World Peace through States.
Subpage to the page " PRO RE PUBLICA" by Christian Heinze - 14th October 2017
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The whole world desires peace and well-being. Peace and well-being consist primarily in the control of violence, and particularly so as, since the short while of little more than 70 years, the development of the atom bomb endangers the continued existence of mankind.

In view of the aggressiveness of many people on the one hand and of the regional and social differences of their conditions and habits of life on the other, their aggressive violence can only be controlled by means of a superior power which is exercised permanently and basically at all times and everywhere within a limited territory and over its population, and which is described as a "State " throughout this homepage. A state consists in a minimum of legislation and exercise of executive and judicial power entertaining internal order. In order to provide world peace, States must cover the whol inhabited surface of the earth.

World peace requires, on top of the control of violence, the recognition of equal value and of equal claims for existence and for the unfolding of life as well as a minimum of order and contentment for every human being.

Owing to their accumulation of superior power, States are, relative to the number of their populations and their comand of technolgy capable not only of controlling violence but also of its aggressive employment up to, in case of their coand of the atom bomb, the termination of the existence of mankind. Their activity must not contravine the interest in peace.

Ensurance of peace within each State is a matter for the State himself. For its achievement requirements of general application exit, which can be deducted from experience and contemplation with the help of reason. Their observation is not guaranteed by any superior instance or organization except when such an organization fulfills the criteria of statehood itself. The obersvation of the requirements mentioned is eventually guaranteed by the self preservation of the power of the State and by the population of the state territory that carries the State which throughout history has always proven superior to all other powers in the long run.

External peace between States takes place when States principally refrain from intervening into the affairs of other States but defend themselves against such intervention, and if they regulate the pursuit of their international interests by means of international contracts and obey their commitments. If, however, intervention takes place, peace can prevail if such intervention does not infringe the essentials of the superior power of the State subject to intervention. In case when a State is reduced or destroyed, peace requires immediate establishment of another State in place of the affected one in the territory and over the people concerned.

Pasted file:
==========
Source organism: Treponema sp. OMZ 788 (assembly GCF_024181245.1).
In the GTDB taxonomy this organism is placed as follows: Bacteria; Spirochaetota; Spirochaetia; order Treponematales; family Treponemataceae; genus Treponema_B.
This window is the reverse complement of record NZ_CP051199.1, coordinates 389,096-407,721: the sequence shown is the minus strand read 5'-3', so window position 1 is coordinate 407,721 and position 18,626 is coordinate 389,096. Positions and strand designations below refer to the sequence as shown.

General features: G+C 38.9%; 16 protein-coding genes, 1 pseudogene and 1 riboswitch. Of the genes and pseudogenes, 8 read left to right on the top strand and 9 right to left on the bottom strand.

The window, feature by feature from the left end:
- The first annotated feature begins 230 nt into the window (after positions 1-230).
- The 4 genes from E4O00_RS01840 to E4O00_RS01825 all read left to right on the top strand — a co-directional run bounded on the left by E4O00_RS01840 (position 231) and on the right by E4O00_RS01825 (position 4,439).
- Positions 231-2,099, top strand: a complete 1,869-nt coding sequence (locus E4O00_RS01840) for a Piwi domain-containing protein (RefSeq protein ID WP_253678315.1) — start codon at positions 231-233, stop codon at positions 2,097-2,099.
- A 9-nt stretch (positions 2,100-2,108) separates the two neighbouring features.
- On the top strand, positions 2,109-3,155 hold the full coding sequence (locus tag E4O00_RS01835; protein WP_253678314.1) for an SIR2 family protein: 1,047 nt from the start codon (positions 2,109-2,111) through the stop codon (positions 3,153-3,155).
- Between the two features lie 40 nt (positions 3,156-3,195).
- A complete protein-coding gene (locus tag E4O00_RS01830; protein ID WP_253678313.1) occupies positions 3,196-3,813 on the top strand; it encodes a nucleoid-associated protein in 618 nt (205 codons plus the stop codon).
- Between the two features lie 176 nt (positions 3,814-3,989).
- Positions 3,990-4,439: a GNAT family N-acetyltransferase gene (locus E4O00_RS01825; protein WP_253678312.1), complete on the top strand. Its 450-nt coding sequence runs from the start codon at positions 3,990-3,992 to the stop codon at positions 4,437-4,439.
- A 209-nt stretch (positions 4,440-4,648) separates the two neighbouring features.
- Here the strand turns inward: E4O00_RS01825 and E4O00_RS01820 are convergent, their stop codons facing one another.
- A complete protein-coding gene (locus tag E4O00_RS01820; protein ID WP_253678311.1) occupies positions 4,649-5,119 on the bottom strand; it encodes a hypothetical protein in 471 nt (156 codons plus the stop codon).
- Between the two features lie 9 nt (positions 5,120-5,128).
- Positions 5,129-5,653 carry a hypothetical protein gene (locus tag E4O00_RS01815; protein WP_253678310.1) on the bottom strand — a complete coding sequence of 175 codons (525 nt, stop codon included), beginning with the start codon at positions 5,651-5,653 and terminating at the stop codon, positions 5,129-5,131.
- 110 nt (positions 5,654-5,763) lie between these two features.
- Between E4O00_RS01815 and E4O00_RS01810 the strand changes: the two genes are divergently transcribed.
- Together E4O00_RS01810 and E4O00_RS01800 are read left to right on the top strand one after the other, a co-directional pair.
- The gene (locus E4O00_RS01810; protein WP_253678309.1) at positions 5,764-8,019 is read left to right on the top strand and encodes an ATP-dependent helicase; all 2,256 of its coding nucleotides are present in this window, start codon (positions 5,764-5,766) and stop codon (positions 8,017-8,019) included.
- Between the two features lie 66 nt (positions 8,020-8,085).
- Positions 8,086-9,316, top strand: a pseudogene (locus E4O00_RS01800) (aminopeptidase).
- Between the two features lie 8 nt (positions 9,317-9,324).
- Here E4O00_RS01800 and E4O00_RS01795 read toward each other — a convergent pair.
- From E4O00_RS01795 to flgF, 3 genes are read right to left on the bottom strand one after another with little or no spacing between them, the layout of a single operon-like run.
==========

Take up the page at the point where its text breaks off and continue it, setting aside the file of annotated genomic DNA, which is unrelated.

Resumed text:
International contracts can condense into international Organisations that regulate their international interests in conformity with and with the help of the internal order of their member States through individual decisions or concerted acts. Even International hegemonies of States can be envisaged which are compatibel with or enhancive for the objective of peace. Both organizations or hegemonies may not however endanger the existence of their constituent or affected States. This latter reservation serves to distinguish a hegemony from an Epire.

The notion of State employed here is a notion of being as distinguished from a notion of ought. It has no normative or legal meaning. The notion of "right" or "law" is employed in this homepage only as the entity of rules and decisions made or observed by man and concerning human behaviour and their obeyance or enforcement permanently in fact and effectively guaranteed by a State basically everywhere in its territory and in each individual case of conflict. Such legal rules are relevant as means of government and emanations of States only. This notion of State differs from those in traditional use insofar as it is not associated with any particular, for example dynastic, national or religious ideologies or historical traditions.

The verifiation of an established peace-order of a State within a defined territory and over its population depends on certain additional criteria which may derive from the rules of nature and to which belongs the nature of man. These criteria are themselves notions of being and should not be confused with the idea of "natural law". There can be no "natural law" in the meaning of "right" and "law" as used in this homepage, because nature does not basically enforce rules made or observed by man for human behaviour.

The defining criterion of permance of States comprises a certain permanence which is determined by the expectation of their effectivity. It does not mean that States cannot be reshaped. What may well be changed is the coordination of territory and/or people with a particular State, which may also perish or be created initially. Such alterations may well comply with or even prove necessary in the the interest of world peace.

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